‘Battle of the Bars’ raises funds for JP Music Fest

What does JP do to raise funds for the JP Music Festival (JPMF)? Host a battle of the bands, of course.

The June 10 event at the Midway Café at 3496 Washington St. may have the makings of an annual tradition.

Organizer Rick Berlin, local longtime musician and JPMF organizer, told the Gazette the idea was simple: JP has a lot of bars. Those bars have employees and patrons, many of whom are talented, musically. Berlin is himself part of the staff at Doyle’s next door on Washington Street.

Why not organize those talented barflies into one-night-bands for a Battle of the Bars?

“It felt to me, perhaps more than any other fundraising event besides the festival itself, [like] the true heart of why JP is such a great, crazy community of friends and bars,” he said.

Some 15 bands entered the arena: the stage at the Midway Café at 3496 Washington St. on June 10. They each played up to three songs—originals, covers, solo, a cappella, instrumental, were all accepted. The winner, the Fireside Tavern, won a spot to perform at the JPFM in September.

“It was a smash,” Berlin said. “The feeling in the room was electric, funny, supportive, full of heart, competitive and joyous. Though it was ultimately a tie between the Midway and the Fireside—we flipped a coin [to decide who would win the JPMF slot], I’d say every act was terrific. Truly.”

“Celebrity” judges included Patti Hudson from Monumental Cupcakes, Brian McCaffrety from Teenage Heart Records, Dan Cardinal from Dimension Sound, Mark Katzoff—an attorney whom Berlin describes as “karaoke samurai”—and Tess Pope, a classical musician and also from Bitch Kitty Recording Studio.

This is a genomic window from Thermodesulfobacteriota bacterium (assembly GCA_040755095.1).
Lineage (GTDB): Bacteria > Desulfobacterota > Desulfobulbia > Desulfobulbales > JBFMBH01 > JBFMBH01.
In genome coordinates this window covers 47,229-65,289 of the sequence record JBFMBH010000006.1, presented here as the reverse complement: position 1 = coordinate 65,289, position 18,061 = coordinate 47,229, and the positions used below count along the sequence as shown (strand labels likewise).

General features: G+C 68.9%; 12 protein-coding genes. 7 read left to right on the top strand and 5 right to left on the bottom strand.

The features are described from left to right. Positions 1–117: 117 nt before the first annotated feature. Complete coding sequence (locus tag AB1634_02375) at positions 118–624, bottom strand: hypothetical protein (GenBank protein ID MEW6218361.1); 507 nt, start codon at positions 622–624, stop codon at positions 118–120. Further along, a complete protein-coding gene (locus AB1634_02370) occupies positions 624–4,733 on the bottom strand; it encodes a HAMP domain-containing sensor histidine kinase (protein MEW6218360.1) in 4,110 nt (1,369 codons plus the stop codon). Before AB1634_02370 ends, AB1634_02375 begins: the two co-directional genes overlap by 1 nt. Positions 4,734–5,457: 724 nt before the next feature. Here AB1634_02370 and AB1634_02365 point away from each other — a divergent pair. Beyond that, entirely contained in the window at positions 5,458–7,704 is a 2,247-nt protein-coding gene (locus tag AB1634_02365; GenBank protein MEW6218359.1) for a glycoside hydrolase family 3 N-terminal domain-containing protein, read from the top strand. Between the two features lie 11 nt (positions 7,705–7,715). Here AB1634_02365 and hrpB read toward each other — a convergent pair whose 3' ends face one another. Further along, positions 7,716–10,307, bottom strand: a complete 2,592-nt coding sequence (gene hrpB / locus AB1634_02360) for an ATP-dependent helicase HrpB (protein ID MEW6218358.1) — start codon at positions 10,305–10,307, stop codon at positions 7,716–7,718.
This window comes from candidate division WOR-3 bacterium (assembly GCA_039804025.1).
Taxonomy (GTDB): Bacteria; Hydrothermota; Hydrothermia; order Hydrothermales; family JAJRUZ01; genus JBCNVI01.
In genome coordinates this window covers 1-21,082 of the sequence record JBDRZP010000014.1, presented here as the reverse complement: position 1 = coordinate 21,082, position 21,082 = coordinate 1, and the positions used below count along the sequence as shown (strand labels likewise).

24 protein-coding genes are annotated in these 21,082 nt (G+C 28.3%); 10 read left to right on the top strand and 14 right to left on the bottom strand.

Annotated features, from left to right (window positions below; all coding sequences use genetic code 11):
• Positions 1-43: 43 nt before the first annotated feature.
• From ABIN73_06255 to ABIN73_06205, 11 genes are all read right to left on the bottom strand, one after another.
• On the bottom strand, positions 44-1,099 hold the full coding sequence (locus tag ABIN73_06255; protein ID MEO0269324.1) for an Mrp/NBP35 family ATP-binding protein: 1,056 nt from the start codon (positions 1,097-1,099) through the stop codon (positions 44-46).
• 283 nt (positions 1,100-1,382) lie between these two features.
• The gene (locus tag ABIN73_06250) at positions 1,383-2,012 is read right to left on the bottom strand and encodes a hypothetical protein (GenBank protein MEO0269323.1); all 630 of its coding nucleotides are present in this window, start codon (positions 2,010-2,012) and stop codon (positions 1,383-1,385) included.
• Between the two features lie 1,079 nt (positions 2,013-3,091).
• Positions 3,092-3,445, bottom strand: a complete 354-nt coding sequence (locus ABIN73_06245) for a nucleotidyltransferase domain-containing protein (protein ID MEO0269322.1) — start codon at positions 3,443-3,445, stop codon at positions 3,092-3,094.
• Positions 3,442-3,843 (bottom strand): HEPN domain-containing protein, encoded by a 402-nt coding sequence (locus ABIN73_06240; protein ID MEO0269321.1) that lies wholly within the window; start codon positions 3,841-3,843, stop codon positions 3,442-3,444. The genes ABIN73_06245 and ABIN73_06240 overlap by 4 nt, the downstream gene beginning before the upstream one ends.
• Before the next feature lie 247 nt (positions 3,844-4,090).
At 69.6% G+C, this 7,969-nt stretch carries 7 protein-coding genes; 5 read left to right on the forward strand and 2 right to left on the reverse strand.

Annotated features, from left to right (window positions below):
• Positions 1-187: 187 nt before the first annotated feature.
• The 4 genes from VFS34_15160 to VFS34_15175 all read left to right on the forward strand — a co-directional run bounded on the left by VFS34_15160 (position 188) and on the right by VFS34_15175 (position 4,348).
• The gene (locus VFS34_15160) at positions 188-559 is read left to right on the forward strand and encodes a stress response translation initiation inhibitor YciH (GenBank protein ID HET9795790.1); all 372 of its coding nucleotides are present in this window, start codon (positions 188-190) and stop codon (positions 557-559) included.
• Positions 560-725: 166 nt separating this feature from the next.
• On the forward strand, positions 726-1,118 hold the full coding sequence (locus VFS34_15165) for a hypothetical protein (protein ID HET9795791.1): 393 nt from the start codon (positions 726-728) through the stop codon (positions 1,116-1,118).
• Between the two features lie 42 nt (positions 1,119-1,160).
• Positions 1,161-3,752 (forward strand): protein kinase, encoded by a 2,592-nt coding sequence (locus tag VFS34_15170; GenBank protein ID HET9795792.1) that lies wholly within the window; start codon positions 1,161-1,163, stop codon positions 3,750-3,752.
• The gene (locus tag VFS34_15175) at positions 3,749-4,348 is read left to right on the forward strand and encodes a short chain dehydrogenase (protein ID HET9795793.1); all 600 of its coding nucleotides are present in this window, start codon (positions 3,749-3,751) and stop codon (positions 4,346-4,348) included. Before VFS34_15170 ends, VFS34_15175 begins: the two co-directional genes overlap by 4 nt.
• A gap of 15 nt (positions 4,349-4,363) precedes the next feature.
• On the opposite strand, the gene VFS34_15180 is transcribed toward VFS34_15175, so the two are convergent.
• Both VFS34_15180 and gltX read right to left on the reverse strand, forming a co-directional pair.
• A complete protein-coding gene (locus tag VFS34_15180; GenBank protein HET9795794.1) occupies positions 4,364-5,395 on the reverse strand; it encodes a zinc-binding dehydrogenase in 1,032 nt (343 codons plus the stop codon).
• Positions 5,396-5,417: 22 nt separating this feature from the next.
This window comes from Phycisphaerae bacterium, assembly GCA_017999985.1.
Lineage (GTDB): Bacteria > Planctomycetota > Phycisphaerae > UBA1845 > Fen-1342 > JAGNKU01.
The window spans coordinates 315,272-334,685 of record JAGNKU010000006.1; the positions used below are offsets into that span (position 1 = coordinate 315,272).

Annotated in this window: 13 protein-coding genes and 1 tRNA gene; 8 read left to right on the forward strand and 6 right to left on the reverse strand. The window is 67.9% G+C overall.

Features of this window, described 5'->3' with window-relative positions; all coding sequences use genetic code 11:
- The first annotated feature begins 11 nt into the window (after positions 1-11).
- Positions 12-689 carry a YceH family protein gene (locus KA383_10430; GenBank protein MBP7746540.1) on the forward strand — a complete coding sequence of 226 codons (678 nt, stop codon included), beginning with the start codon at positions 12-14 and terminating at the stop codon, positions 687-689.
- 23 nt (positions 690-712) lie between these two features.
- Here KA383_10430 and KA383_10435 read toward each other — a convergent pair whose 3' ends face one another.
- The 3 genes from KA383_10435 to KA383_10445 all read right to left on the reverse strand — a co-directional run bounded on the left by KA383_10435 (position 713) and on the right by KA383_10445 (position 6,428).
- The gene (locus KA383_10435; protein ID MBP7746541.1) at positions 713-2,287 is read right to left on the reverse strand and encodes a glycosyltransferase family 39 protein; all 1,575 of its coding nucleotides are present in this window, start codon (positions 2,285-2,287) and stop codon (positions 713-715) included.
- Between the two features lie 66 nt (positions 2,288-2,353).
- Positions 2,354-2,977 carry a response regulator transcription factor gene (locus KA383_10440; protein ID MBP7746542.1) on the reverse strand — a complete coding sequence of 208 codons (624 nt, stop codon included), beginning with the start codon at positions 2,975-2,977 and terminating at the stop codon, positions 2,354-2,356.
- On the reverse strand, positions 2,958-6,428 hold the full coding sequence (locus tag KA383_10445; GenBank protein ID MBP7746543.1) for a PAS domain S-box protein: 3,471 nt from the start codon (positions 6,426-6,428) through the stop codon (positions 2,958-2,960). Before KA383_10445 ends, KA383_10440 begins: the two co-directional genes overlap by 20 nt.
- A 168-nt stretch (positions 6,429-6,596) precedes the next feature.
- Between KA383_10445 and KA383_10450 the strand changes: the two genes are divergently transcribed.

“I think [the event was] so rich with energy and artistry, and the whole all-inclusive JP vibe infused the Midway Café that night,” Pope told the Gazette. “I was impressed by how many really good bands, well rehearsed and all, there were. That tells you something about the kind of people we have in our community.”

Which is not to say there weren’t concerns.

“Initially, the enthusiasm was electric and funny and super competitive. ‘We will totally win this thing,’ was the phrase that rang across the bars in the ’hood,” Berlin said. “Alongside that was the expected raised eyebrows of, ‘No one is less reliable, more undisciplined, than people drunk in bars, bartenders and musicians. They will not show up for this.”

Berlin said, ultimately, both were right.

“Early enthusiasm faded and the reality of rehearsal, planning, getting people from each bar to play weighed in and I began to sweat,” he said. “And then, lo and behold, particularly in the final few days, people got their [stuff] together and showed up.”

And it went so well that Berlin said he fully expects JP’s Battle of the Bars to become a part of the JPMF calendar next year.

“Yet one more oddball tradition,” he said.

The JPMF’s website is jpmusicfestival.com.

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